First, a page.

A New Jersey pastor has ordered about 50 married church officials in his 1,000-member congregation to delete their Facebook accounts and swear off the social networking site, according to the Associated Press. Rev. Cedric Miller, pastor of the Living Word Christian Fellowship Church in Neptune, N.J., said he made the decision after counseling with 20 couples over the past six months, all of whom had experienced marital strife after Facebook enabled one spouse or the other to connect with an old flame.
Conversations often lead to physical meet-ups, he said, and “The temptation is just too great.” Miller has previously encouraged married couples to share all their login information with each other, and is considering asking members to voluntarily swear off Facebook lest they endanger their marriages.
Miller agrees that Facebook can be used in legitimate ways, and has an account of his own, which he says was started to help him keep track of his six children. He says he will shut it down, however, in solidarity with other leaders he is requiring to leave the site.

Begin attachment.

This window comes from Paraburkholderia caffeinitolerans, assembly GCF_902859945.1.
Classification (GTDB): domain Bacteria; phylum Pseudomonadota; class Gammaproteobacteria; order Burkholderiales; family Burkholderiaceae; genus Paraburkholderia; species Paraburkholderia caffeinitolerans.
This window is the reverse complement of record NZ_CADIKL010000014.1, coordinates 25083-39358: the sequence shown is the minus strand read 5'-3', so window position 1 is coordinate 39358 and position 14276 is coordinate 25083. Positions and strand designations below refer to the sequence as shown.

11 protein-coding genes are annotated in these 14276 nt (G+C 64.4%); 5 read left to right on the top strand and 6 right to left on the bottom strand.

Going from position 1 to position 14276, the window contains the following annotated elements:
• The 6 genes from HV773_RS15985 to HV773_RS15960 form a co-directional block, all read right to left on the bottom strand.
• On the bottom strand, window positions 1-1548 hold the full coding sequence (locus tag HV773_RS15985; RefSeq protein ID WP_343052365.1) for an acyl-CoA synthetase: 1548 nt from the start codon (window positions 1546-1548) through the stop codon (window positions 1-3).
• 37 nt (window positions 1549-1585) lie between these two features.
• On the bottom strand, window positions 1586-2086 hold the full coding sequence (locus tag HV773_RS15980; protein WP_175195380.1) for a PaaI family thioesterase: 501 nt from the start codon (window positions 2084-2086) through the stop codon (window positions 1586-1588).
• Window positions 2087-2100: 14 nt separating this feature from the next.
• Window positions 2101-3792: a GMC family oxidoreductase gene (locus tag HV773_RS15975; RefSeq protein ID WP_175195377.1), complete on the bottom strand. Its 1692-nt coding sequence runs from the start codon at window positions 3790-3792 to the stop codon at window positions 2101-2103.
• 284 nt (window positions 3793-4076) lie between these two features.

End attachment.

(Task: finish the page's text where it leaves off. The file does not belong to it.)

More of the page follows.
Anyone who has poked around Facebook very much can see easy evidence of ways in which it facilitates friendships, and I suppose most anything that helps people engage socially can become the occasion for fraternizing that goes beyond appropriate.
I suspect, however, that a congregational boycott of Facebook won’t do much to change human nature or reverse some folks’ proclivity toward a wandering eye.
For that, better to focus on the GoodBook.
Professor of Old Testament at Campbell University Divinity School in Buies Creek, North Carolina, and the Contributing Editor and Curriculum Writer at Good Faith Media.